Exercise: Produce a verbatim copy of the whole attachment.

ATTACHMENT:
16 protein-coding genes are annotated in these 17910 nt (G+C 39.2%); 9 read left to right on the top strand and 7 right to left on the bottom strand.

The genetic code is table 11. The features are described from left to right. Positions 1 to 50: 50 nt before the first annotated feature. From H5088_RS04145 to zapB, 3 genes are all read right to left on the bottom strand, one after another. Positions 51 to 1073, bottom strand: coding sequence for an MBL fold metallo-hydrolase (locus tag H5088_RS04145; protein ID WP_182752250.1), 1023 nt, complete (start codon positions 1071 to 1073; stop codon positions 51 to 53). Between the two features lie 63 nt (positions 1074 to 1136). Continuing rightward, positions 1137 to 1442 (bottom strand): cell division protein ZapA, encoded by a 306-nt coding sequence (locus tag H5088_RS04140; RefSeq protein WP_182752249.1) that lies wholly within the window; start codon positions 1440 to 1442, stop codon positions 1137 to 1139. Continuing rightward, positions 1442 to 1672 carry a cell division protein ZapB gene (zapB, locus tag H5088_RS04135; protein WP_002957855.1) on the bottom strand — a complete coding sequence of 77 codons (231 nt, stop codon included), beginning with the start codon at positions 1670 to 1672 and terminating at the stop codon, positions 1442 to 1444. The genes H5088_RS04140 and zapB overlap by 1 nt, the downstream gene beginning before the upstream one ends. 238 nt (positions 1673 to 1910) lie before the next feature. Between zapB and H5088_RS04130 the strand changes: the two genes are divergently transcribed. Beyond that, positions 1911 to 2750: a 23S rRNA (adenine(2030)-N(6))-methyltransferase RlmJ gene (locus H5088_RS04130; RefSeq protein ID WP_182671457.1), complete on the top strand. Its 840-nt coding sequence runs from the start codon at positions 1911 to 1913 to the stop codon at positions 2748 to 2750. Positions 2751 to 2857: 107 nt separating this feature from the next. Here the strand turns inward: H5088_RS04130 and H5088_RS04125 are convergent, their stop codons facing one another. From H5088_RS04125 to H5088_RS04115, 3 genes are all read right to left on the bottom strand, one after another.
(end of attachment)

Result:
16 protein-coding genes are annotated in these 17910 nt (G+C 39.2%); 9 read left to right on the top strand and 7 right to left on the bottom strand.

The genetic code is table 11. The features are described from left to right. Positions 1 to 50: 50 nt before the first annotated feature. From H5088_RS04145 to zapB, 3 genes are all read right to left on the bottom strand, one after another. Positions 51 to 1073, bottom strand: coding sequence for an MBL fold metallo-hydrolase (locus tag H5088_RS04145; protein ID WP_182752250.1), 1023 nt, complete (start codon positions 1071 to 1073; stop codon positions 51 to 53). Between the two features lie 63 nt (positions 1074 to 1136). Continuing rightward, positions 1137 to 1442 (bottom strand): cell division protein ZapA, encoded by a 306-nt coding sequence (locus tag H5088_RS04140; RefSeq protein WP_182752249.1) that lies wholly within the window; start codon positions 1440 to 1442, stop codon positions 1137 to 1139. Continuing rightward, positions 1442 to 1672 carry a cell division protein ZapB gene (zapB, locus tag H5088_RS04135; protein WP_002957855.1) on the bottom strand — a complete coding sequence of 77 codons (231 nt, stop codon included), beginning with the start codon at positions 1670 to 1672 and terminating at the stop codon, positions 1442 to 1444. The genes H5088_RS04140 and zapB overlap by 1 nt, the downstream gene beginning before the upstream one ends. 238 nt (positions 1673 to 1910) lie before the next feature. Between zapB and H5088_RS04130 the strand changes: the two genes are divergently transcribed. Beyond that, positions 1911 to 2750: a 23S rRNA (adenine(2030)-N(6))-methyltransferase RlmJ gene (locus H5088_RS04130; RefSeq protein ID WP_182671457.1), complete on the top strand. Its 840-nt coding sequence runs from the start codon at positions 1911 to 1913 to the stop codon at positions 2748 to 2750. Positions 2751 to 2857: 107 nt separating this feature from the next. Here the strand turns inward: H5088_RS04130 and H5088_RS04125 are convergent, their stop codons facing one another. From H5088_RS04125 to H5088_RS04115, 3 genes are all read right to left on the bottom strand, one after another.